Priscilla De Castro
By Amanda MacMillan
MONDAY, Dec. 1, 2008 (Health.com) — Want to avoid a heart attack or stroke? In addition to well-known risk factors like diet and exercise, you may want to keep an eye on your vitamin D levels too.
Low levels of the "sunshine vitamin"—so nicknamed because we get most of our vitamin D from sunlight—may increase the risk of cardiovascular disease, according to a report published Monday in the Journal of the American College of Cardiology.
About 30% to 50% of American children and adults don’t get enough vitamin D, says coauthor James O'Keefe, MD, cardiologist and director of preventative cardiology at the Mid America Heart Institute, in Kansas City, Mo.
"Society has been slow to respond to the pleas of vitamin D experts for years," Dr. O'Keefe says. "People say, 'Well, I go outside,' but the truth is we just aren't outside enough—or when we are, we're using sunscreen or wearing protective clothing."
Small amounts of vitamin D can be consumed through food, such as fish, cod liver oil, and fortified milk and juice. But to achieve the daily 1,000 to 2,000 international units (IUs) that most people need, a dietary supplement is almost always necessary, according to the report. Oral doses of up to 2,000 IUs a day are considered safe and are available over the counter.
People with vitamin D levels below 15 nanograms per milliliter (deficiency is defined as less than 20 ng/ml) are twice as likely to have a heart attack, stroke, or other cardiovascular event within the next five years as those with higher levels, according to the Framingham Heart Study, the large, ongoing study of heart risk factors.
Because the Framingham Heart Study is not a randomized controlled trial, it’s still not clear if vitamin D is the real reason for the link (the vitamin's levels could drop in unhealthy people for other reasons), or if taking a supplement would lower the risk. However, experts agree that a connection is likely. Vitamin D appears to regulate insulin production in the pancreas, and a deficiency could raise diabetes risk. Low levels of vitamin D can also raise blood pressure and increase inflammation in the arteries, "a recipe for disaster," says Dr. O'Keefe.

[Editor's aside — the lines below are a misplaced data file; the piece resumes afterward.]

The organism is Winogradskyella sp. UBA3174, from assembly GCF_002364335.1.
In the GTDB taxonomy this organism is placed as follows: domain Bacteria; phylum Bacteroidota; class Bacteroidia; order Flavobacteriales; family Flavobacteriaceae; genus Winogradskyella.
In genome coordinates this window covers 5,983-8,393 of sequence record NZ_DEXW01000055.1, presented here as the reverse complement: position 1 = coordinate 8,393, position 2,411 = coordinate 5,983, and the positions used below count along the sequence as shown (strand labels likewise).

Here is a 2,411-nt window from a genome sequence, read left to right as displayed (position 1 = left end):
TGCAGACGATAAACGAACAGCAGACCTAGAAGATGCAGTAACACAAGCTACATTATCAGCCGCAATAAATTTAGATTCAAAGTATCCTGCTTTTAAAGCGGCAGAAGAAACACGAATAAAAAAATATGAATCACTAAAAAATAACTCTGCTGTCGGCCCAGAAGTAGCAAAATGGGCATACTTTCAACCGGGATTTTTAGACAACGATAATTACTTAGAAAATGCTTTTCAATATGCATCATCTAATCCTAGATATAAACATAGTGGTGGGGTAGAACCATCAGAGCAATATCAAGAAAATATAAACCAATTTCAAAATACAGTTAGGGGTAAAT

"These are the fundamental disturbances that predispose us to blood clots, strokes, and cardiac deaths," he says.
Susan Harris, DSc, an epidemiologist in the Bone Metabolism Laboratory at Tufts University, in Boston, agrees that there's little harm in assuming that vitamin D may help the heart. "It looks like vitamin D is important in very basic physiological functions like appropriate immune responses and inflammation, which plays a role in cardiovascular disease and other chronic illnesses," she says.
While placebo-controlled studies are still needed to define vitamin D's real relationship with heart disease, "it is such a safe and possibly preventive treatment, there's not really any reason to wait until that research is conducted," she adds.
Dr. O’Keefe and his colleagues at the University of Alabama, the Mayo Clinic, and the vitamin D laboratory at Boston University recommend that people with cardiovascular disease or related risk factors—such as smoking, obesity, diabetes, or a family history—have their vitamin D levels checked by a doctor.
To restore normal vitamin D levels, deficient at-risk patients should be supplemented with 50,000 IUs of prescription vitamin D2 or D3 (vitamin D comes in two forms) once a week for 8 to 12 weeks, according to the report's authors. They should then maintain these levels with either 50,000 units every two weeks, 1,000 to 2,000 IUs of vitamin D3 every day, or approximately 10 minutes of sunlight a day between the hours of 10 a.m. to 3 p.m.
Harris agrees with most of these recommendations, although she warns that sun exposure in the northern United States during the months of November through April tends to be an inadequate source of vitamin D. The bottom line, says Dr. O'Keefe, is that adequate vitamin D levels are a necessity for overall health—and they probably improve heart functioning as well.
"Deficiency really wreaks havoc on long-term health," he says. "And so even though [the cardiovascular benefit] is still theoretical, we have a mandate to normalize levels in heart patients—and really in all patients—just for the good it will do the rest of their system."
Dr. O’Keefe is an unpaid consultant for CardioTabs and the group practice where he works uses the supplement company’s funds for marketing and patient education.